The prints on display are full of artistic references and borrow influence from as far back as the Byzantine icon to Otto Dix and pop imagery. However, there is also a conscious conceptual relationship with Hogarth’s A Rake’s Progress; a set of eight paintings which were later engraved, and also the more contemporary work of Grayson Perry’s series of tapestries The Vanity of Small Differences.

Moreover, everything that features in Falzon’s prints has a well-thought-out meaning. From the beginning to end; from the image of the young butcher to the uncertain saint, the prints are in constant conversation with each other, cross-referencing symbols, colours, shapes and meanings.

No CompetitionNo Competition

Beginning with a lino of the tale’s hero as a young butcher, Falzon immediately sets the tone and palette of his story. The Christ-like image of the young man is covered in blood, surrounded by instruments of violence and standing in front of a gruesome display of hanging meats.

The series continues to exhibit the thug’s climb towards success – his first crime – an image of weapons and a crown of thorns full of promise of heroism; his coming of age – a self-assured, freshly tattooed 16-year-old; and his rise to power in a print labelled Target Practice which, in my opinion, is one of the exhibition’s most powerful images. In this print, the hero confronts the viewer head on, pointing his recently acquired weapon of authority and staring menacingly.

He is framed within an almost Christian reredos, flanked by symbols not of saints but sins – his drug and beating heart. The lunette above him could be half a target, a halo or the rays of the monstrance.

Along with his horseshoe buckle, this image presents us with a dramatic play of symbols but Falzon adds a further layer. By placing the eight-pointed cross on the shirt of his protagonist the national hero, the artist is directly referencing the political violence of the 1970s and 1980s in Malta.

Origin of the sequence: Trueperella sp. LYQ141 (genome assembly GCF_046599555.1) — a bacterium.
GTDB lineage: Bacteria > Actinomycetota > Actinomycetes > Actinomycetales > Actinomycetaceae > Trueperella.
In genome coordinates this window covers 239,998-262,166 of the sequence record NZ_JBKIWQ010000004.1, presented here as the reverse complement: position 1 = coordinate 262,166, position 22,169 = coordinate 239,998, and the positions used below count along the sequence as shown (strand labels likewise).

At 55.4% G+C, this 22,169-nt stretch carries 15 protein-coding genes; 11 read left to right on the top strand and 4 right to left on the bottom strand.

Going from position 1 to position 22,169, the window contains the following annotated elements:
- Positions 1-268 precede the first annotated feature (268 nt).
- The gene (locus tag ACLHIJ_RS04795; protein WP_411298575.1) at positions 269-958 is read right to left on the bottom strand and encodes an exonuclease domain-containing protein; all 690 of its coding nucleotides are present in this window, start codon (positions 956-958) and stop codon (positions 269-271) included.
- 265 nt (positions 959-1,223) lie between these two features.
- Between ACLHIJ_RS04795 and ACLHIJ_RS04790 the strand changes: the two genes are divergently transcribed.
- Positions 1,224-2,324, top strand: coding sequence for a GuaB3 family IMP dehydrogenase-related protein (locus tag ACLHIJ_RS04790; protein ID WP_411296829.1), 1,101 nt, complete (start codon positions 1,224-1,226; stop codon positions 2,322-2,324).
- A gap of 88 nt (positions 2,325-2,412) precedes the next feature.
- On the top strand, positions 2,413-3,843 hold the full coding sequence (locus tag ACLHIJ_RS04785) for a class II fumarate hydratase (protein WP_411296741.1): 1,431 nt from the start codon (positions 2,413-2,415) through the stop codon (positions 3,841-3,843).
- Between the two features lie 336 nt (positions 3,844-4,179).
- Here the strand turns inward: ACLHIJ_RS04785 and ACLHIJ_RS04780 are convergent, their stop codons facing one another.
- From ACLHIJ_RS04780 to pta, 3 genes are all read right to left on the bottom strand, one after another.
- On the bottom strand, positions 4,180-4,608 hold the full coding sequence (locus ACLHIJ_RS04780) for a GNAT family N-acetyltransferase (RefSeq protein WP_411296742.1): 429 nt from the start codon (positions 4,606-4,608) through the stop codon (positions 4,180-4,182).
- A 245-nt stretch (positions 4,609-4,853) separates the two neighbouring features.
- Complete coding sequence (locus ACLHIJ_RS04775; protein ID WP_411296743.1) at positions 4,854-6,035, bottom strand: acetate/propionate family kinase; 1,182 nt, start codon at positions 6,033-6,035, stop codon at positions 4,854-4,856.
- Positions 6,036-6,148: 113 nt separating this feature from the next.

The hero goes on to reach his ambitions and becomes a national hero of this Wild West, where in “a nation that hankers for heroes” no one dare challenge him. Until, of course something goes wrong. Somewhere past half way of the exhibition, the hero experiences a car bomb gone wrong.

The prints on display are full of artistic references and borrow influence from as far back as the Byzantine icon to Otto Dix and pop imagery

Again, layering his print with historical and political connotations, as well as repeated visual elements from previous plates, Falzon begins the spiralling downfall of his character. The prints that follow are the darkest, thus revealing how even colour plays a meaningful role in this story.

The representations of mem-ento mori, which makes me recall Falzon’s past exhibition, Ex Voto, held at the Maritime Museum, is yet another tool the artist uses to layer these final images, reminding us that life is short and ambitions are doomed to frustration.

Target PracticeTarget Practice

The final two images present us with symbols that usher an array of questions and sticking to Falzon’s philosophy, I feel one must attend the exhibition to see how the artist has decided to conclude his story.

Taking a step back from the enticing world of this morality tale, I cannot help but wonder if the violence and egoism, so palpable throughout this exhibition, is a reflection of the violent and ego-centric society we live in today.

Moreover, in an artistic context, I am also left wondering whether the power of the image, which some might say has overcome the power of the word, has really any power left. If the present world is bombarded by so many images and words, is it possible that we are losing the ability to connect with their true meaning, whether subtle or not?

This exhibition stimulates much thought and through the genuine relationship between artist and curator, both Falzon and Fenech have succeeded in creating a unique and holistic experience.

Quick Fix: A Tale of Morality, organised in collaboration with Heritage Malta and supported by Fondazzjoni Kreattivita i, runs until February 3 at Heritage Malta, Melita Street, Valletta.